When I was a kid (second half of ‘40s – early ‘60s) growing up in the LM (Lower Midwest, northern Arkansas to be specific), “salmon” connoted canned fish of a decidedly-pink flesh with a few small, round, crunchy backbones sometimes mixed in, and the usual mode of prep by my mother was to make salmon patties grilled on the stove top. No such thing, as far as I knew, as fresh salmon. So much for living where I did, when I did, as a kid. “Seafood” was primarily catfish, bass, or shrimp, although one could occasionally acquire a whitefish, such as cod, at the meat market.
As a young adult in the ‘80s, I rarely encountered fresh salmon prepared as a main course. More often, I’d come across smoked salmon – as with bagels, cream cheese and lox. Since then, I’ve learned to love smoked salmon, whether with breakfast, as a snack, or as trail food on backpacking ventures. Great stuff, high protein, high energy, and easy to pack in a foil pouch for lightweight, fast travel on foot or bicycle.
But when I moved to the Pacific Northwest at the turn of the 21st century, I encountered a regional, culturally-common culinary fare – wonderful, fresh salmon of several varieties including Chinook (aka “King”), Coho (aka “Silver”), Chum (aka “Dogs”), Pink (aka “Humpies” and the variety most used for canning), Sockeye (aka “Red”) and Steelhead. Chefs and mothers prepare it in many ways.
Last Monday night, inspired by a late-Spring snowfall and unusually cold weather that got me out for a soul-cleansing trek to flush out the cabin fever of winter, I bought a pound of fresh Coho salmon fillet (with skin on) and a bottle of nice sauvignon blanc (dry) white wine, then headed home to prepare dinner for my Lovely and self. I had only a vague, general intent to prepare a savory dinner – no recipe in mind. But as I stirred in the fridge looking for inspirational taste kick, I came up with what I presume is an original, not having seen it in a cookbook. Here’s the recipe, which I’ll artfully dub “Cranberry-Mango Coho.” For the whole dinner, I got lots of “mmmms” and kudos from my Lovely (she prepared the delectable salad of fresh Spring greens, radishes, fennel and grape tomatoes).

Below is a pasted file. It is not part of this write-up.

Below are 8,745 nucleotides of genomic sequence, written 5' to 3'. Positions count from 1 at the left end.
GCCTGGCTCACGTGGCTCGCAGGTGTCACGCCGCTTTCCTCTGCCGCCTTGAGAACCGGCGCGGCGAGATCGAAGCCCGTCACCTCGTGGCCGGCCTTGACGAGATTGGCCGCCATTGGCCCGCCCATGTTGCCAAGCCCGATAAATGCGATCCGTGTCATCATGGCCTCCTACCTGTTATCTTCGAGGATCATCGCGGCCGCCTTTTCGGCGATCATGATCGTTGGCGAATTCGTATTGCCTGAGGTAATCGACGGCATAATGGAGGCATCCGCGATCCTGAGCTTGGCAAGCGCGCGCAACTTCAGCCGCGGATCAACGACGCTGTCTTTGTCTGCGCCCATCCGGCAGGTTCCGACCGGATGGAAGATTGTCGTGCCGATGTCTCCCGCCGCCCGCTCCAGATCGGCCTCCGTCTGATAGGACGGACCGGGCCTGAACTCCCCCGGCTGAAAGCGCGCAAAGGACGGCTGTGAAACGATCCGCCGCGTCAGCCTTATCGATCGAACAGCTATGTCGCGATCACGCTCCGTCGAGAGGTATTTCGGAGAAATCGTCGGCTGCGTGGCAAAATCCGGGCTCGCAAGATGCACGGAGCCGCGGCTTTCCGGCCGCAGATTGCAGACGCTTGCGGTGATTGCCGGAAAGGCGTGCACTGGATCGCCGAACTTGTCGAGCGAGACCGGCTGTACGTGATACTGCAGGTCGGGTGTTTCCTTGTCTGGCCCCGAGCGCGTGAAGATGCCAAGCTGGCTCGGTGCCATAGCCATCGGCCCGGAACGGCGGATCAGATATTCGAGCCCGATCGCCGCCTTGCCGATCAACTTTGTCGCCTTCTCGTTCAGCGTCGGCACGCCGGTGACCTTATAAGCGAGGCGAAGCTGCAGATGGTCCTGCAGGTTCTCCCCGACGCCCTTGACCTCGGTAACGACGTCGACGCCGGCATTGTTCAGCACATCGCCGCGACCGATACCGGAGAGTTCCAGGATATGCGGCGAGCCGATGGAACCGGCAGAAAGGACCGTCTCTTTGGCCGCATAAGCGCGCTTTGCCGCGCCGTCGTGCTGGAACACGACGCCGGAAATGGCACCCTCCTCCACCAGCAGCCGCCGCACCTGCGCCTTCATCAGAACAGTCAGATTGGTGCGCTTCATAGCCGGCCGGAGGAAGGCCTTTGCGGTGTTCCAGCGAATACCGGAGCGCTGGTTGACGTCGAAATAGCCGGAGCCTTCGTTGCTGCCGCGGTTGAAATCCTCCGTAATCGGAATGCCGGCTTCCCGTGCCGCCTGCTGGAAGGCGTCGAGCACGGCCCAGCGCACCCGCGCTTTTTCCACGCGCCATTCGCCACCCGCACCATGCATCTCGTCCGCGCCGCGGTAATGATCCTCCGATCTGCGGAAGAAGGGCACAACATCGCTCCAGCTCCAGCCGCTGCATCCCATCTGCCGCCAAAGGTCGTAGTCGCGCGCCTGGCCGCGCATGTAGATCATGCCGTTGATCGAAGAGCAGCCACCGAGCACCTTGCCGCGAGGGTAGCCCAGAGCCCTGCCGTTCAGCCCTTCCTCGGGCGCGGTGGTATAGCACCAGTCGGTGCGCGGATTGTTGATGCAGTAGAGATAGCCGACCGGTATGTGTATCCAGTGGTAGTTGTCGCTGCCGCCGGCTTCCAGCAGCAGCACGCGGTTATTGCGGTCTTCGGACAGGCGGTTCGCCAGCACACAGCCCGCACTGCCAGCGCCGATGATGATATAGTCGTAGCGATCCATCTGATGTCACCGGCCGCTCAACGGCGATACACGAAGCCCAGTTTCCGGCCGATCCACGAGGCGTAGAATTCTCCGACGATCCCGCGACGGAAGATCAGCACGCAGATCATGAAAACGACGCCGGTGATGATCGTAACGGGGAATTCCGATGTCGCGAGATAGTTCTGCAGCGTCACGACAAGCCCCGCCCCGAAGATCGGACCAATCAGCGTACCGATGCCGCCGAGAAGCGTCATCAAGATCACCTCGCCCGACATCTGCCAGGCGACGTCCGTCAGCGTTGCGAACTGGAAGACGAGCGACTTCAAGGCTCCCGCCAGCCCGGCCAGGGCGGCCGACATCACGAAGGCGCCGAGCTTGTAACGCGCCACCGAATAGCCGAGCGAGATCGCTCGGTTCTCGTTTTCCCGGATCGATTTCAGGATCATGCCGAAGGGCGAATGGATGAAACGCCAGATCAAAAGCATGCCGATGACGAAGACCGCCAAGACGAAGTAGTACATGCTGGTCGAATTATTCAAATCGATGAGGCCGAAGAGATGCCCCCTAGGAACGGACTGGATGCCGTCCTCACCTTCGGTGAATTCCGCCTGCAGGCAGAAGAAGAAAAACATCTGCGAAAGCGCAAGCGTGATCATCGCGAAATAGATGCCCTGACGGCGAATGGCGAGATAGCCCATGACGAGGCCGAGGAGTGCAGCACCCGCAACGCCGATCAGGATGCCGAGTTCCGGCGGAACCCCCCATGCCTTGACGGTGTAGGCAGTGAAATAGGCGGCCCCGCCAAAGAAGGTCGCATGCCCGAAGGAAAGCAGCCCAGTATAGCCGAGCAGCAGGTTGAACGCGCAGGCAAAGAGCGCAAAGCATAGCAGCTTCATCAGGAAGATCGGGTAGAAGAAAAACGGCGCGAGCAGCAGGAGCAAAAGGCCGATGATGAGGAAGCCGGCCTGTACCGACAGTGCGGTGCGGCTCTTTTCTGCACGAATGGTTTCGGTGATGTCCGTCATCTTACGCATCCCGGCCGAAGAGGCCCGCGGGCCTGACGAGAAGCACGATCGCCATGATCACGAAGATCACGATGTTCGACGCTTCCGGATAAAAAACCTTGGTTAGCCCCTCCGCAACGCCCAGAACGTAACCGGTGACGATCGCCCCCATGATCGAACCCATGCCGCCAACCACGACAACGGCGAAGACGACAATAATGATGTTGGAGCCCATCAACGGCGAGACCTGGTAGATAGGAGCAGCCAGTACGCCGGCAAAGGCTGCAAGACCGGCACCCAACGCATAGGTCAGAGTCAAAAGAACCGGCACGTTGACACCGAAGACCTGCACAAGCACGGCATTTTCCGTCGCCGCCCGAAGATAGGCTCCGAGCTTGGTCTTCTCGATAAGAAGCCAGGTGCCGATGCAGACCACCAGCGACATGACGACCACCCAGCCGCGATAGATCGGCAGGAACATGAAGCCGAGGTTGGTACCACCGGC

Time to prep. – 15 minutes
Total cooking time – 15 minutes
1 lb. fresh salmon filet (any variety works), preferably with skin on to preserve the tasty fat just underneath.
1 package fresh, whole cranberries
½ cup sugar (I used xylitol, a natural, low-glycemic sugar substitute that substitutes 1:1)
1 whole, fresh mango (I used a champagne mango, but any will work as well), chopped to small pieces (dime-sized).
¼ cup finely chopped yellow onion
2 large cloves of fresh minced garlic
¼ cup dry white wine (I used sauvignon blanc, but other dry whites will work)
¼ cup of fresh chopped cilantro
1 tbsp of honey
Bring 1 cup water and ½ cup of sugar (or xylitol) to boil in small sauce pan. Pour in 12-ounce package of fresh cranberries and bring back to a boil, then reduce heat to a low boil and let it cook for 10 minutes. When finished, pour entire contents into a bowl and let it cool at room temperature.
Next, rinse the fish filet and dab dry with paper towel, then let it stand on a plate ready to cook.
Mango onion glaze:
To a hot frypan add 2 tbsp. of high-heat cooking oil (I prefer grape-seed oil or safflower), sauté the chopped onion, quickly reducing the heat to obtain a golden brown, then toss in the chopped mango and minced garlic, continuing to sauté for another minute or so. You may want to add a small splash of the wine near the end, along with the honey and freshly-chopped cilantro, allowing it to simmer for 30 seconds or so to release the flavor. Then spoon that glaze or sauce into a small ramekin or bowl and set aside.
Return the same frying pan to a moderately high heat, add a little more oil, and then sear the salmon filet (generously salted on each side to seal in the moisture), on each side, reducing the heat to moderate to avoid scorching. [Here’s the rule of thumb for cooking seafood I learned from some popular local chefs: “We don’t so much cook it as threaten it with heat.” Allow 10 minutes of cooking for each 1” of thickness.] My filet was 1” thick, so I allowed 10 minutes – about 6 minutes on the first side, then turning to the opposite side for an additional 3½ – 4 minutes. In the last minute of cooking, add the remaining measure of white wine to simmer the fish. Then turn off the heat. At this point, I smeared a pat of fresh cream butter over the beautifully-seared fish just to add some flavor, then promptly served as described below.
Cut the salmon into portions, add to the dinner plates and top generously with a warm mixture of the mango glaze and fresh-cooked cranberries. [Note: the cranberry sauce is slightly tart because I halved the amount of sugar customarily used]. Add the salad (and steamed rice or potato if desired) to the plate and serve. Glasses of the sauvignon blanc may be imbibed with the meal as desired. You’re on your own.
Carpe diem. Vita brevis!
© March 4, 2012, Michael Stubblefield. You may share the recipe with chosen and trustworthy friends and family.